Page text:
So much that he was willing to risk his life, and do things that he otherwise may not do, because he felt that those actions were in the best interest of his family.
That is the story as well in the “real world.”
Many contestants compete on these reality shows because they feel that is a way to a better life.
I mean, if your average billionaire can get elected leader of the free world by hosting his own reality show, doesn’t that give hope to the rest of us?
And again, our society has become increasingly digital.
We may not call it “Free-Vee,” but television, cell phones and the internet are everywhere in this age.
On average, most people spend much more time on any of the above than on reading a book.
Books are not outright illegal in this society, but many schools still ban classic works, such as The Adventures of Huckelberry Finn.
In other words, the TV, internet, cell phones, etc may have become more accessible than books, in some ways.
So how far off are we really from the world of Ben Richards?
We compete for pretty much everything on reality television shows: money, fame, musical contracts, our own restaurants, the title of Iron Chef, our future wife or husband, etc.
But the only thing we do not compete for is our life.
Never has the stake on any television show been the contestant’s life.
But we make the media that much more accessible than books.
Libraries do close in some cities.
But it would be a surprise if any provider of television, internet or cell phone service closed down.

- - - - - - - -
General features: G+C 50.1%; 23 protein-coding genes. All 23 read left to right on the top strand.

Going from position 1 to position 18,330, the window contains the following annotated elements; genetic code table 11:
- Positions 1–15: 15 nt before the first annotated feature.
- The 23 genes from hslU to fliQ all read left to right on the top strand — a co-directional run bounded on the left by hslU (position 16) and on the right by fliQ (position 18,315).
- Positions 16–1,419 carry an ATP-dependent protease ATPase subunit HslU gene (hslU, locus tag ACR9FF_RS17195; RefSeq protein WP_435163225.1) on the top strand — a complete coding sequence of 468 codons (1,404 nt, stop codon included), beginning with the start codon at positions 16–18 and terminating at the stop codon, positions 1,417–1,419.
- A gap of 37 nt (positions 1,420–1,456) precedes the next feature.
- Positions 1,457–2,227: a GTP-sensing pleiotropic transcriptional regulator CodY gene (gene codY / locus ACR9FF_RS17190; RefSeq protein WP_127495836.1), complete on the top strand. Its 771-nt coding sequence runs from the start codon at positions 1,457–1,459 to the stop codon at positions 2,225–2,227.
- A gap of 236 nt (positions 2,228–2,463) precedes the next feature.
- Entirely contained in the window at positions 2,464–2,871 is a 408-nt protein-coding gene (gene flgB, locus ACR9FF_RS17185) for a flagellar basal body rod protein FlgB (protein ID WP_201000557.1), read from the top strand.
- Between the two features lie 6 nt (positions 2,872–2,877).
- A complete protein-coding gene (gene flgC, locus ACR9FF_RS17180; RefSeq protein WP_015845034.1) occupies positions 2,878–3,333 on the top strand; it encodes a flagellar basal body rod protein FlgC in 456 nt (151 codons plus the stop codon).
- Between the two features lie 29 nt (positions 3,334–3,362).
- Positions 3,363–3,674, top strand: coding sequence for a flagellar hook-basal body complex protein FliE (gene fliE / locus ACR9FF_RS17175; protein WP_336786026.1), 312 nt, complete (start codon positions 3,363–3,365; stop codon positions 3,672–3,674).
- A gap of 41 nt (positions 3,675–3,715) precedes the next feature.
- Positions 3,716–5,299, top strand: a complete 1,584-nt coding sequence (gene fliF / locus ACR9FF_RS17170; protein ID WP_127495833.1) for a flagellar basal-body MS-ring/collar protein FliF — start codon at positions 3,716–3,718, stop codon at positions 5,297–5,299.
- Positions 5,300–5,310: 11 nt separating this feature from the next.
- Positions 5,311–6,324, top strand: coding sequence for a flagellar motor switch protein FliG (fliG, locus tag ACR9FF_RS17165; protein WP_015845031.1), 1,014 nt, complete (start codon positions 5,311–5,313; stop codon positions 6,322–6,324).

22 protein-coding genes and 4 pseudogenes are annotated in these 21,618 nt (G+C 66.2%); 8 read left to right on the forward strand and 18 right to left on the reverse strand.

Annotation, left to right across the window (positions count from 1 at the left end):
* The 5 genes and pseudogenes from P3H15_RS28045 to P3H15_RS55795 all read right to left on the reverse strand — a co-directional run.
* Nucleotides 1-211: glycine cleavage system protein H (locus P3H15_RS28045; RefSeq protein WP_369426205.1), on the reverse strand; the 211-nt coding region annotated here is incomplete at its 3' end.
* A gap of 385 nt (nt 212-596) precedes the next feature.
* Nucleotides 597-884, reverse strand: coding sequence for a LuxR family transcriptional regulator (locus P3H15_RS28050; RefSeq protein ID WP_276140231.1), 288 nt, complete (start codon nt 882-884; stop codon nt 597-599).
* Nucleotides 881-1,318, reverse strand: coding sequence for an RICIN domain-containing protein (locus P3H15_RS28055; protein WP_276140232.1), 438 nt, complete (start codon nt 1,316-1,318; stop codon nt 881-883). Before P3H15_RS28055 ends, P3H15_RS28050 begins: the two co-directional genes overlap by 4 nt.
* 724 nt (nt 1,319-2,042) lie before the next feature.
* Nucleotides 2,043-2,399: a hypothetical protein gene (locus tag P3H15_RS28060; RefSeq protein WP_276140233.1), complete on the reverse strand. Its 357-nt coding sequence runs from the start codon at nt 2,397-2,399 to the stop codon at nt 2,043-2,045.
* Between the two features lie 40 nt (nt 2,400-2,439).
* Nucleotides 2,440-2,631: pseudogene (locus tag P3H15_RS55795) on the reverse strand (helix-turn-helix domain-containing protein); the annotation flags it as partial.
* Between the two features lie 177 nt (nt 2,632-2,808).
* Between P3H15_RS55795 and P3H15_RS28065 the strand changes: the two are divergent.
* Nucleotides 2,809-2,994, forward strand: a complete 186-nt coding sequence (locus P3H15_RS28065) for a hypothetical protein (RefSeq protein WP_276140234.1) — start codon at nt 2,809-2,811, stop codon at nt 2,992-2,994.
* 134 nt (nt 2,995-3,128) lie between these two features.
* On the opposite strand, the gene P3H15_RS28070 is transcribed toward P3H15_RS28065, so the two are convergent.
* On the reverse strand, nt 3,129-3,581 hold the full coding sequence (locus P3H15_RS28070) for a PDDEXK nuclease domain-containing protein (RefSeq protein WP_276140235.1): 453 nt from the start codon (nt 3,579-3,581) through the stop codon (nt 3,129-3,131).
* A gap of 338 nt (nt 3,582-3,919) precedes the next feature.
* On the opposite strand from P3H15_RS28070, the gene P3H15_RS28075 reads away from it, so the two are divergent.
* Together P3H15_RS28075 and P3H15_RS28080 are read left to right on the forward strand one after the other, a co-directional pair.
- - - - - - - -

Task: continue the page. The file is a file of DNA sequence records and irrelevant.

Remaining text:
Our priorities are slowly shifting.
So, one day we may turn on the television, and find out that there is in fact a new “reality” show, where the stakes are the ultimate prize: the contestant’s life being spared.
And like Ben Richards, we will be left to fend for ourselves, in a world in which we are forced to live, but will never quite understand.
Well, that’s it for our journey into the wacky, upside-down world of Richard Bachman…
At least for now.,..
Join me next month as we travel the path of the eclipse, as we review and dissect Dolores Claiborne.
Although in the meantime, we may take a little vacation to the town of Castle Rock, as we read and review the newly published Gwendy’s Button Box!
Tune in next month…
Same bat time, same bat channel!
Even though The Running Man was written by Richard Bachman, there are still some clues that indicate its place in the King universe. Here are some of the connections I found:
-Ben travels to the city of Derry, located in Maine. Even though Bachman’s version of Derry is obviously located in an alternative, nightmarish reality, Derry is still a familiar city to the King universe. Several King stories take place in Derry, including It, Insomnia and Bag of Bones.
-Ben lives in Co-op City. Eddie Dean, a main character in The Dark Tower series, also hails from Co-op City, although, once again, the Co-op City in The Running Man is obviously located in an alternate reality.